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Control plane and execution plane

This topic describes the control plane, the execution plane, their interaction, and their components' resource utilization matrix.

Before you begin:

To determine (or improve) the resilience of an application, you have to execute chaos experiments on your cluster. To execute a chaos experiment, two essential components should interact with each other. The two parts are:

  1. Control plane (HCE SaaS)
  2. Execution plane (Your host/cluster)

Depending on the version of HCE (SaaS or Self-Managed Platform), the control plane is hosted by Harness (for SaaS) or within your domain (for example,

The diagram below provides insight into the relationship between HCE SaaS (the control plane) and your host (or cluster that represents the execution plane), illustrating how experiments are conducted using HCE.


From the diagram, you can infer the following, on a high level:

  1. You establish a connection between the execution plane and the control plane.
  2. The control plane sends your chaos experiments to the execution plane for execution.
  3. Results from the execution plane are sent to the control plane.

Go to interaction between control plane and execution plane to understand the detailed set of steps.

Control plane

Harness control plane consists of microservices that help the web-based portal perform its functionalities.

You can sign in (or get an invite) to the Harness Platform and leverage the interactive UI dashboard to:

Why is a control plane required?

This portal helps create, schedule, and monitor chaos experiments. It comes with chaos faults that help achieve the desired chaos impact on the target resources.

The diagram describes how the control plane (Harness Saas) and its components (such as chaos experiment, ChaosHub, database, and so on) interact with the execution plane components such as Kubernetes infrastructure or Linux infrastructure.


Execution plane

Harness execution plane contains the components responsible for orchestrating the chaos injection into the target resources. They are:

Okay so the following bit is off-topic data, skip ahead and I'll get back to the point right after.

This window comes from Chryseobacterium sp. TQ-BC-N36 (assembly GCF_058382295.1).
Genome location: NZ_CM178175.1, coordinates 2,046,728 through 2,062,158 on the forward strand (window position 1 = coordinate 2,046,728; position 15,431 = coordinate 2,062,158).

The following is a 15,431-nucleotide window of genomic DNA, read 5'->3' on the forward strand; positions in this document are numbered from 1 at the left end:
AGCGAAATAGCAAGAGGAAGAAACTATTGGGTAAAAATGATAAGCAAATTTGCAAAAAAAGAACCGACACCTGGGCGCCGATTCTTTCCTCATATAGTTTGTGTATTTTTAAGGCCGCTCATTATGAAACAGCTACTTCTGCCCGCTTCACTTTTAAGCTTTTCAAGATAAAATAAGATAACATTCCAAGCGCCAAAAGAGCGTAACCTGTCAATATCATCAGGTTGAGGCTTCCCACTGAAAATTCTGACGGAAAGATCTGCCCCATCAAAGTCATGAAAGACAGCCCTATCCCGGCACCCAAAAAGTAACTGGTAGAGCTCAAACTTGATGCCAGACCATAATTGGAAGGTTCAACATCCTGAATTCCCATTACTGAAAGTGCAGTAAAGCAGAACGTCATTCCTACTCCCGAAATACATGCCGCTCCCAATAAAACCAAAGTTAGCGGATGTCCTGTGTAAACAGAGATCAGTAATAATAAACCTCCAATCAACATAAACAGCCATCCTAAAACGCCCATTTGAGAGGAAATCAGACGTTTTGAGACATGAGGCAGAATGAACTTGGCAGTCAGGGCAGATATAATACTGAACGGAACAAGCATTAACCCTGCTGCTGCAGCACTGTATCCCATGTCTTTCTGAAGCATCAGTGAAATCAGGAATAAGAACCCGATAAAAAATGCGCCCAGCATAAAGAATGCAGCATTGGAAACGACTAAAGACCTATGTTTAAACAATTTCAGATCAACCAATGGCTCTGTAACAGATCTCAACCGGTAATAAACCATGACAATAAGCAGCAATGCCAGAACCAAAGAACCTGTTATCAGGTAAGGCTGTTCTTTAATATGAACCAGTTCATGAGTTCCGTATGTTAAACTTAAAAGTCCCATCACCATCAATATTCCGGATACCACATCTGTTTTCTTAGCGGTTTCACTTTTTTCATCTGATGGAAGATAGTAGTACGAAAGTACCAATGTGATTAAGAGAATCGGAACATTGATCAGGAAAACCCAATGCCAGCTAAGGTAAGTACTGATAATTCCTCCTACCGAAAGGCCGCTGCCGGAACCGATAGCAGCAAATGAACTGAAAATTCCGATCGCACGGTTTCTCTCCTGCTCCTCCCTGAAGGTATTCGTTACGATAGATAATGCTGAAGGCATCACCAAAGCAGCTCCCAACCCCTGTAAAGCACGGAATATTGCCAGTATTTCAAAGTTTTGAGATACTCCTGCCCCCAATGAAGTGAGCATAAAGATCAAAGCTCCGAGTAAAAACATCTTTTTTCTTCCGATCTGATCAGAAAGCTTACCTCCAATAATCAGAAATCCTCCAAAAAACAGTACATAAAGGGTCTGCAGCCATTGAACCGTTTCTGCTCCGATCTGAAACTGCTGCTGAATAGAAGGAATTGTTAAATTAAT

1. Operator
  2. Exporter (optional)
  3. Subscriber
  4. Workflow controller

Why is an execution plane required?

The execution plane helps set up the resources (clusters) and you can use the control plane to interact with the cluster and create chaos experiments.

You can install the execution plane components through the chaos infrastructure in clusters (external or internal depending on the type of chaos infrastructure used).

Interaction between the execution plane and the control plane

Below are the steps that take place in the background when you schedule an experiment.

  1. After you schedule the experiment, the control plane sends the experiment to the execution plane.
  2. The subscriber installs the chaos experiment on the cluster.
  3. When the subscriber installs a new experiment, the workflow controller identifies the experiment and triggers it.
  4. The operator searches for the chaos faults (present inside the chaos experiment) on the cluster and triggers the execution of these faults.
  5. Once the experiment completes execution, experiment data (such as the name of the experiment, faults, probes, and so on) is sent back to the workflow controller by the subscriber.

Resource utilization matrix

The resource utilization matrix for execution plane components is summarized below. These components are installed in the target cluster as a part of the Kubernetes-based chaos infrastructure.


The table below is indicative of low to medium-load working conditions. As chaos activity increases, more resources will be required, and the values represented here may vary.

DeploymentcontainerCPU (Requested)Memory (Requested)Image